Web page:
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Vitamin C is an essential nutrient that must be consumed regularly to prevent deficiency. Then, what will happen if the body is deficient in vitamin C?
First of all, you must know what causes a person to be deficient in vitamin C. The most common risk factors for vitamin C deficiency are poor diet, alcoholism, anorexia, severe mental illness, smoking and dialysis. While symptoms of severe vitamin C deficiency can take months to develop, there are some subtle signs to watch out for.
Here are the 7 most common signs of vitamin C deficiency, reported from Healthline.
1. Rough, Bumpy Skin
Vitamin C plays a key role in collagen production, a protein that is abundant in connective tissues like skin, hair, joints, bones and blood vessels. When vitamin C levels are low, a skin condition known as keratosis pilaris can develop.
In this condition, bumpy skin forms on the back of the upper arms, thighs or buttocks due to a buildup of keratin protein inside the pores.
Keratosis pilaris caused by vitamin C deficiency typically appears after three to five months of inadequate intake and resolves with supplementation. However, there are many other potential causes of keratosis pilaris, so its presence alone is not enough to diagnose a deficiency.
2. Corkscrew-Shaped Body Hair
Vitamin C deficiency can also cause hair to grow in bent or coiled shapes due to defects that develop in the protein structure of hair as it grows.
Corkscrew-shaped hair is one of the hallmark signs of vitamin C deficiency but may not be obvious, as these damaged hairs are more likely to break off or fall out. Hair abnormalities often resolve within one month of treatment with adequate amounts of vitamin C.
3. Bright Red Hair Follicles
Hair follicles on the surface of the skin contain many tiny blood vessels that supply blood and nutrients to the area.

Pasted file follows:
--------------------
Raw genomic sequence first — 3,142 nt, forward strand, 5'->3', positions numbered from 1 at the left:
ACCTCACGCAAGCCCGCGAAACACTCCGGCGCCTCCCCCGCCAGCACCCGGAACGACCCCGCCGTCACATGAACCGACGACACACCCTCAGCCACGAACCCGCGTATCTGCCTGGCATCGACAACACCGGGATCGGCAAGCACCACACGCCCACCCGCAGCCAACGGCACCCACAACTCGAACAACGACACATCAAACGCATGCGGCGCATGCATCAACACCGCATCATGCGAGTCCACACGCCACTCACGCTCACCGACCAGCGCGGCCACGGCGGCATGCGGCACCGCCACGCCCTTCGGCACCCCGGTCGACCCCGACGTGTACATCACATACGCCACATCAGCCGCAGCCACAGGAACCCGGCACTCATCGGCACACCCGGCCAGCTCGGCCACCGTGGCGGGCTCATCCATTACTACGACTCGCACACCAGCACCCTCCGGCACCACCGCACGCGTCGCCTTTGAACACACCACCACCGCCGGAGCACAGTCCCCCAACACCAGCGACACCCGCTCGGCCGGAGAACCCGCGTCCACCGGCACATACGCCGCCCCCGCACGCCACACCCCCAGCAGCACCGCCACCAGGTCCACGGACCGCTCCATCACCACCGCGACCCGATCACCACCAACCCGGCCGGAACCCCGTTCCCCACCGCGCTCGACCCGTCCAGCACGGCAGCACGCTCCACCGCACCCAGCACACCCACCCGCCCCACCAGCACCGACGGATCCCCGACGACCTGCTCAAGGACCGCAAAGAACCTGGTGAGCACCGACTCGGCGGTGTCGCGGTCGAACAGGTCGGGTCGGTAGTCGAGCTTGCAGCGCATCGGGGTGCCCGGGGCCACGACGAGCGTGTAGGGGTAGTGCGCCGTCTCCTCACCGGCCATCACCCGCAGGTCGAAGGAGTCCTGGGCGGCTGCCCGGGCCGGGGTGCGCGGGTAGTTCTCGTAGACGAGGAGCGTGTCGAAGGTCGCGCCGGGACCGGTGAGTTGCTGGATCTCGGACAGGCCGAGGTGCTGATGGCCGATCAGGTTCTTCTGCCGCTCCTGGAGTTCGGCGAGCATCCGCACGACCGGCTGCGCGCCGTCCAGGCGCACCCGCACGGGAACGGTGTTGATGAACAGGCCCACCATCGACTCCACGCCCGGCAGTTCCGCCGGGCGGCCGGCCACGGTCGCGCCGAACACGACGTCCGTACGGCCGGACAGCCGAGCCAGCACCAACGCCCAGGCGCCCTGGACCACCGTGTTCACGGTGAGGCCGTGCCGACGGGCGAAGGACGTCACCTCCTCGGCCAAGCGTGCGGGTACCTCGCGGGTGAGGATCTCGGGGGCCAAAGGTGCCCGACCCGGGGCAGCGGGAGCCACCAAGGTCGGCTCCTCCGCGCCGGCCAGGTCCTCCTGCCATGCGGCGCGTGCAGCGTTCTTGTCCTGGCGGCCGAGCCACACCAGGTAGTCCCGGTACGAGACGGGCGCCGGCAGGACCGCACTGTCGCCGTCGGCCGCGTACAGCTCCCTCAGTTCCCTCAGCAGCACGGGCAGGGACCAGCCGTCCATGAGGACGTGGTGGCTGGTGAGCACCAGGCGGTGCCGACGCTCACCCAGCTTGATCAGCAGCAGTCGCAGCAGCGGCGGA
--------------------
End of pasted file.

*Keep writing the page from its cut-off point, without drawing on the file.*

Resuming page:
When the body is deficient in vitamin C, these small blood vessels become fragile and break easily, causing small, bright red spots to appear around the hair follicles. This is known as perifollicular hemorrhage and a well-documented sign of severe vitamin C deficiency. Taking vitamin C supplements typically resolves this symptom within two weeks.
4. Spoon-shaped Fingernails with Red Spots or Lines
Spoon-shaped nails are characterized by their concave shape and often thin and brittle. They are more commonly associated with iron deficiency anemia but have also been linked to vitamin C deficiency.
Red spots or vertical lines in the nail bed, known as splinter hemorrhage, may also appear during vitamin C deficiency due to weakened blood vessels that rupture easily.
While the visual appearance of fingernails and toenails may help determine the likelihood of vitamin C deficiency, note that it’s not considered diagnostic.
5. Dry, Damaged Skin
Healthy skin contains large amounts of vitamin C, especially in the epidermis, or outer layer of skin. Vitamin C keeps skin healthy by protecting it from oxidative damage caused by the sun and exposure to pollutants like cigarette smoke or the ozone. It also promotes collagen production, which keeps skin looking plump and youthful.
High intakes of vitamin C are associated with better skin quality, while lower intakes are associated with a 10% increased risk of developing dry, wrinkled skin.
While dry, damaged skin can be linked to vitamin C deficiency, it can also be caused by many other factors, so this symptom alone is not enough to diagnose a deficiency.
6. Easy Bruising
Bruising occurs when blood vessels under the skin rupture, causing blood to leak into the surrounding areas. Easy bruising is a common sign of vitamin C deficiency since poor collagen production causes weak blood vessels.
Deficiency-related bruises may cover large areas of the body or appear as small, purple dots under the skin. Easy bruising is often one of the first obvious symptoms of a deficiency and should warrant further investigation into vitamin C levels.
7. Slowly Healing Wounds
Since vitamin C deficiency slows the rate of collagen formation, it causes wounds to heal more slowly. Research has shown that people with chronic, non-healing leg ulcers are significantly more likely to be deficient in vitamin C than those without chronic leg ulcers.
In severe cases of vitamin C deficiency, old wounds may even reopen, increasing the risk of infection. Slow wound healing is one of the more advanced signs of deficiency and typically not seen until someone has been deficient for many months.